Birds in Winter
By Noreen O’Brien, Purchasing, Marine Parts Express
Birds are of a marvelous design, just like everything else in the natural world, and have ways of keeping balance in their lives, even during the coldest temperatures of the shortest days of the year. To survive, most birds must maintain a body temperature of about 104 degrees Fahrenheit. To maintain that temperature in the cold of winter, they employ a variety of strategies.
Food being the primary source of energy, and the available winter hours for them to feed being fewer than the hours of sleep, birds must eat almost constantly just to survive. This is a good reason to include a high energy food like raw beef suet at your backyard feeding station throughout the winter months. They need enough daily food intake to draw from stores that will fuel heat created by their own bodies during the nighttime.
Bird feathers have tiny muscles at their base, making it possible to fluff them, thereby trapping an insulating layer of air between their feathers and skin. Do you use a down parka? If you bend over, you’ll note the woosh of warm air trapped under the zipped parka when it escapes under your chin. Same premise holds in the case of birds, but it’s built-in for them. Like us, birds also shiver when they’re cold, as a kind of exercise, which turns the body’s stored fat into heat.
As can sometimes be seen on a cold, sunny day, a bird may sit with its back to the sun, head turned toward its back, face tucked into the plumage of its shoulder. Water birds such as ducks floating on the water’s surface will do this, as well. Such a position decreases the total heat-dissipating area of its body, but it also covers bare surfaces that lose heat, such as facial skin, naked combs or wattles.
Shorebirds, gulls, and waders may be seen standing on one leg on rocks or on the beach, head tucked into a shoulder, body facing into the wind—the other leg is tucked up close to its belly. Birds can control the temperature of their legs and feet separately from their bodies by constricting blood flow to these extremities, thereby reducing heat loss. In addition, their legs and feet are covered with specialized scales that minimize heat loss, also allowing them to conserve heat for the rest of their body.
Birds of open areas have their strategies, too. Wind velocity is greatly diminished at ground level. Birds such as sparrows or larks will scrunch up together, close to the ground, sometimes making a bit of an igloo out of snow or a grass tussock, or by scratching a shallow hollow in the ground’s surface.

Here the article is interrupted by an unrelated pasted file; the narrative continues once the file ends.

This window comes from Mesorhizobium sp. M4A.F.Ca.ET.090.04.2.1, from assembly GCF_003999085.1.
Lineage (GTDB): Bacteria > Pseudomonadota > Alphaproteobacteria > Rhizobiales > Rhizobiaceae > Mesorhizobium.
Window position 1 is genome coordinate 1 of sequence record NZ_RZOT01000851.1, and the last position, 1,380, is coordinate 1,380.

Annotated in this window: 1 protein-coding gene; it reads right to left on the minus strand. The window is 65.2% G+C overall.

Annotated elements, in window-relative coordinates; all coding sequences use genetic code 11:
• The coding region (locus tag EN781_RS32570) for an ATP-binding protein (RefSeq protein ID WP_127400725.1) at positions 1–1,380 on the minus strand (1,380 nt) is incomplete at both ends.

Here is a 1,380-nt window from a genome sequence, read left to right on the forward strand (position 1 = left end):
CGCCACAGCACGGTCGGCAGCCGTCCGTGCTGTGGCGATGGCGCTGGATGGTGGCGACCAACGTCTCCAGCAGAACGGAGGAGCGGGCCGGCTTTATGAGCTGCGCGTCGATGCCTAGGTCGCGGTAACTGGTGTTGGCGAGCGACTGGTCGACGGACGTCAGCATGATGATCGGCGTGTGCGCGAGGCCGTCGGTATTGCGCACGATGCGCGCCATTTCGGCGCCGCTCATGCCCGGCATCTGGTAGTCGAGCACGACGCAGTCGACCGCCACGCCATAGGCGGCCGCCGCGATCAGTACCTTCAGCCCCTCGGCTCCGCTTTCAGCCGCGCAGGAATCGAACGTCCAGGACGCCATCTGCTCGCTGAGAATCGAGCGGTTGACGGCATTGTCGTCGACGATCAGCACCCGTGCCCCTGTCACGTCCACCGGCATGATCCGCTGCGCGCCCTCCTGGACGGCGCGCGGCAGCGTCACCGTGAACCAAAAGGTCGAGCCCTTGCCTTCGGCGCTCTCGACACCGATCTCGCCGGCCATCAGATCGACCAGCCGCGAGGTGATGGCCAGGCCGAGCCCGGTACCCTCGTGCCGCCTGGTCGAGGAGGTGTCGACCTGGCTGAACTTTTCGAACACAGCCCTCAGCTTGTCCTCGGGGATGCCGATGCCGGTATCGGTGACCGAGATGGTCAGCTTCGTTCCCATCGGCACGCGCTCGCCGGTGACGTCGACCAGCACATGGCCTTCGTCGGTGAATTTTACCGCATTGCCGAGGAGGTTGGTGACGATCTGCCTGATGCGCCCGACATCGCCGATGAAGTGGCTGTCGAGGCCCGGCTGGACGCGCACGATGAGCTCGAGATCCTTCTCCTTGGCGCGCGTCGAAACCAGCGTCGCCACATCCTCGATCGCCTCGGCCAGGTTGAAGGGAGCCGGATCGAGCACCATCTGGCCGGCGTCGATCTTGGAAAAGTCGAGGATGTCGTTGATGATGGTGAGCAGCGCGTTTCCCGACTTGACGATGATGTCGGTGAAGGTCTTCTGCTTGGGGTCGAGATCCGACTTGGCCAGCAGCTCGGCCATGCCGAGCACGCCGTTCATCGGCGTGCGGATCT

To fully protect itself from the cold temperatures, wind, and precipitation through the night, a bird would do well to have a solid wall of cover surrounding it. The more enclosed the bird is, the less heat escapes into the air around it. Most frequently, songbirds roost alone, however, on extremely cold and bad weather nights birds will congregate in huddles, sometimes with groups of different species, but mostly of the same. A British ditty describes this, “When tom-tits cluster, soon it will bluster.”
A collection of Brown Creepers might cling to the bark of a tree trunk in a huddled mass, bodies overlapping, heads inward and tails sticking out. Black-Capped Chickadees and Tufted Titmice generally sleep alone, perhaps snuggled into a bough of a conifer, but on a cold night, these birds may gather in a huddle inside an old woodpecker hole, an old nest of another species, or even a nest box.
The Yellow-Rumped warbler, a hardy warbler that may be found here along the northeastern coast even in winter, is not a colonial or a cavity nester. However, these warblers have been known to seek out others of their species and hunker down in an old nest for added warmth and protection from the harsh elements.
Maine writer Bernd Heinrich released a report not too long ago of a study he made on the wee four-inch kinglets. He spent many cold Maine nights following the birds until he found what he was looking for: kinglets roosting together huddled for warmth and survival.
There is a downside to some of these strategies birds use. Sometimes, when cleaning nest boxes in early spring, carcasses of birds are found inside them. The birds died over the winter from the cold, suffocation from the weight of layered birds with the top ones dying from exposure and the bottom birds too weak to work up through the pile, or starvation.
Still, huddling must work for the birds more often than not or they would not be using such a strategy to survive a cold winter’s night. On cold late afternoons, watch nest boxes for birds like chickadees and nuthatches, and even the occasional woodpecker, entering for the night. Also, look for juncos, sparrows and other small birds roosting in the shrubbery around the house. Better still, hang boxes and plant shrubs next spring with the birds in mind. They need all the help they can get surviving these long Maine winters.
Till next …
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December 12, 2011 / Noreen O'Brien / 0
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